Turning CO2 into Sustainable Liquid Fuel

Context of Transport Climate Action

Fossil fuels in transportation contribute a quarter of the man-made greenhouse gases causing climate change. To reduce the dependence on fossil fuels, alternative liquid fuels with low carbon intensity are required but the sustainable and scalable production of these low-carbon intensity fuels with a minimum of indirect impacts on the environment requires non-biological sources of renewable energy. Sustainable non-biological renewable energy energy sources such as the sun and wind depend on weather patterns, time of day and seasons. Electricity generated by these sources is unpredictable and cannot be easily stored. By combining carbon capture with utilization in fuel production and energy storage, Carbon Recycling International (CRI) has developed technology to convert surplus electricity into sustainable liquid fuels which can potentially match the scale and reach of fossil fuels.


CRI’s technology uses well-established technology to convert water into hydrogen with electricity. The CRI hydrogen electrolysis cells are the among the largest in the world. The hydrogen is combined with carbon dioxide, to form methanol. Methanol is a liquid fuel that can be added to all EU gasoline as all gasoline-powered cars can run on gasoline blended with methanol. With only minor modifications, gasoline engine cars can also run on high blends of methanol, where the renewable fuel replaces most or all of the gasoline. Methanol can also be converted into diesel-like fuel or gasoline by proven technology. Traditional applications for methanol are in the chemical industry, including the production of common plastics, replacing oil as raw material. Renewable methanol is therefore a substitute for petrochemicals and their derivatives.


The process developed by Carbon Recycling International (CRI) has been in commercial operation since 2012, from the commissioning of CRI’s CO2-to-fuel plant in Iceland named after George Olah, a Nobel prize laureate (in chemistry 1994) who co-wrote the book “Beyond Oil and Gas: The Methanol Economy” in which he says that fossil fuels can be replaced by methanol, where methanol is a better option than Hydrogen, partly due to its liquid state at ambient temperatures.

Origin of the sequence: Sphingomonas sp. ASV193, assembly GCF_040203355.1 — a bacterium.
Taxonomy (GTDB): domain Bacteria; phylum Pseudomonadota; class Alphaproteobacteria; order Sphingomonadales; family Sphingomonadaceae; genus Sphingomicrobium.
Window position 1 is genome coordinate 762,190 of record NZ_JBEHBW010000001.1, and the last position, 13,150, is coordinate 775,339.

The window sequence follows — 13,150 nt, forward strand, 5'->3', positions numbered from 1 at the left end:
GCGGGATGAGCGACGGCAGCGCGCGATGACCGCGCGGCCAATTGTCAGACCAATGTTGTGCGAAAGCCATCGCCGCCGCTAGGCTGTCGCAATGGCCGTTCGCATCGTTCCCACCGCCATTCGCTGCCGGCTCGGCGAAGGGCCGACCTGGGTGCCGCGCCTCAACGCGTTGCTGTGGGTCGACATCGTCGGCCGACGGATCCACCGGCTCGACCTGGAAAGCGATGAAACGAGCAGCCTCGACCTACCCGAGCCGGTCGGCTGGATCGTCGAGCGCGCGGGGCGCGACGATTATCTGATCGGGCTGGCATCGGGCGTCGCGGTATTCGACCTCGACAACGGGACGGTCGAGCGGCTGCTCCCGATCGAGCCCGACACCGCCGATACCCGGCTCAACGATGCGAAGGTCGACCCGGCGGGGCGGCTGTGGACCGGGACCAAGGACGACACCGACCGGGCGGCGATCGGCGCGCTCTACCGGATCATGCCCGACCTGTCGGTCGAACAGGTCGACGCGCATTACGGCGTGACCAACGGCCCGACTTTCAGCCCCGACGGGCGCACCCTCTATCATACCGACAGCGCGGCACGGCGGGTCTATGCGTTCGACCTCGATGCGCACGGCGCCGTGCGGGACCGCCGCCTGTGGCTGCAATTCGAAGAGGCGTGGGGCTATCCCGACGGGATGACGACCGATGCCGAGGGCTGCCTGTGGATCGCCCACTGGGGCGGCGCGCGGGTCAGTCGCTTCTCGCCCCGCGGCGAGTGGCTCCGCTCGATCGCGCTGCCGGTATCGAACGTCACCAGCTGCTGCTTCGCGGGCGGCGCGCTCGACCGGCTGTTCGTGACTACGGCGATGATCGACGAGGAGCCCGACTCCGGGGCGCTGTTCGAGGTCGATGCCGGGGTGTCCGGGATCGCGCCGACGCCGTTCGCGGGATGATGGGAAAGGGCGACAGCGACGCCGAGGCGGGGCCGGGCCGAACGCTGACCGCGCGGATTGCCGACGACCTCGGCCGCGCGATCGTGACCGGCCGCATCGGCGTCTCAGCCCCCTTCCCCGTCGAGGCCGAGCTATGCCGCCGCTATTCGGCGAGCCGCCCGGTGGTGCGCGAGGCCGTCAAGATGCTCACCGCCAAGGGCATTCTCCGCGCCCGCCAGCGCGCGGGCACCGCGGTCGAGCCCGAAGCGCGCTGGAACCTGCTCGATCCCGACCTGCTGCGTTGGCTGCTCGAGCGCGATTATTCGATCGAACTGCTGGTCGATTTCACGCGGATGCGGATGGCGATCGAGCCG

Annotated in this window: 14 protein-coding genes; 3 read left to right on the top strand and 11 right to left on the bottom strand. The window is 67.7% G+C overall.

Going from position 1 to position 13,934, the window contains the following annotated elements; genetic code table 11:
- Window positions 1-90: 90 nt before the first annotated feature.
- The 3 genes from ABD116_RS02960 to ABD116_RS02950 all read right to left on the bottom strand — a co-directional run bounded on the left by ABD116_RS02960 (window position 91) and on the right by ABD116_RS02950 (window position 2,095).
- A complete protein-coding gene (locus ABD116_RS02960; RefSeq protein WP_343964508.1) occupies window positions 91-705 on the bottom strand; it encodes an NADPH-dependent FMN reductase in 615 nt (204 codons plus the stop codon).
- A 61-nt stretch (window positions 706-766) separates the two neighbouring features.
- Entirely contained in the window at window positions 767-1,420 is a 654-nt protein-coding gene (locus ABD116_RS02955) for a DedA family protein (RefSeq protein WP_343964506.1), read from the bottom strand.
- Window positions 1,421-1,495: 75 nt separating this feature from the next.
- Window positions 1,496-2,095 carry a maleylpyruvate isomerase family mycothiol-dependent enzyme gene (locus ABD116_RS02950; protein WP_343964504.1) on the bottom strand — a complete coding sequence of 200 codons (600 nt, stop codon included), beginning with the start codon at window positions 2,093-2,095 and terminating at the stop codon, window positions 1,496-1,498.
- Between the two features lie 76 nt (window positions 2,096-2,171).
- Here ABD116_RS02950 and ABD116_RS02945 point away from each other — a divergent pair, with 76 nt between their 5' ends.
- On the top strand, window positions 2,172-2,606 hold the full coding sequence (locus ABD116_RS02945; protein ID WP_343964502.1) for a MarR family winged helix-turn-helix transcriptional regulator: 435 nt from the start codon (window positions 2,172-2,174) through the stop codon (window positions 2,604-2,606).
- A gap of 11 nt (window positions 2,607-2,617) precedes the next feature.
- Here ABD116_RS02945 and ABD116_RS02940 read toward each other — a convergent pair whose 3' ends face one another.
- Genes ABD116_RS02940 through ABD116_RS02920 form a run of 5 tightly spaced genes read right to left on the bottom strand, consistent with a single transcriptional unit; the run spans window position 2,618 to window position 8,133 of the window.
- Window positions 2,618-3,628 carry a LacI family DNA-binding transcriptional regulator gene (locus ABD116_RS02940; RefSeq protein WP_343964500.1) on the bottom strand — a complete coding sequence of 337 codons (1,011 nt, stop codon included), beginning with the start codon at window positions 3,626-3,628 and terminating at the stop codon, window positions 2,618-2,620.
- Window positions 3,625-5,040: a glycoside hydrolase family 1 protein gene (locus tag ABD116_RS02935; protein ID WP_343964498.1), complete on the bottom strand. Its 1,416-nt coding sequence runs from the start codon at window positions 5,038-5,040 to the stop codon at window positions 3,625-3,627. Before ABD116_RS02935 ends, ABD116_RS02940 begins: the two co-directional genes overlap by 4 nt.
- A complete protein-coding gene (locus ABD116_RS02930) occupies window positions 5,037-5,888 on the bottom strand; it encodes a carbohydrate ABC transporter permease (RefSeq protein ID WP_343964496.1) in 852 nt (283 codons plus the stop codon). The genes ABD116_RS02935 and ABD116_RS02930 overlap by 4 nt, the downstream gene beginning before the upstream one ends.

All electric energy on the Icelandic national grid is from renewable sources, geothermal and hydropower. Sales of methanol are to domestic fuel producers and blenders, as well as to Sweden and the Netherlands for biodiesel production and gasoline blending.

A new CO2-to-fuel plant is being built in Lünen, outside Dortmund in Nord-Rhein Westfalen, Germany. This plant will be used to demonstrate the ability of the process to convert and store surplus energy from wind and solar in response to fluctuations in supply and demand.


Generation of electricity from renewable energy sources is the most scalable form of sustainable energy generation. Energy sources such as wind, sunlight, hydro and geothermal are often not accessible in the desired location or at the desired point in time. In transportation the use of electricity is limited by the capacity of batteries. Hydrogen can be produced from electricity but requires a specialized distribution system, based on high pressure and refrigeration. The disadvantage of these two energy carriers, batteries and hydrogen gas is therefore the low energy density by weight or volume and large infrastructure costs. Hydrogen can however be converted into methanol, in synthesis with carbon dioxide (CO2).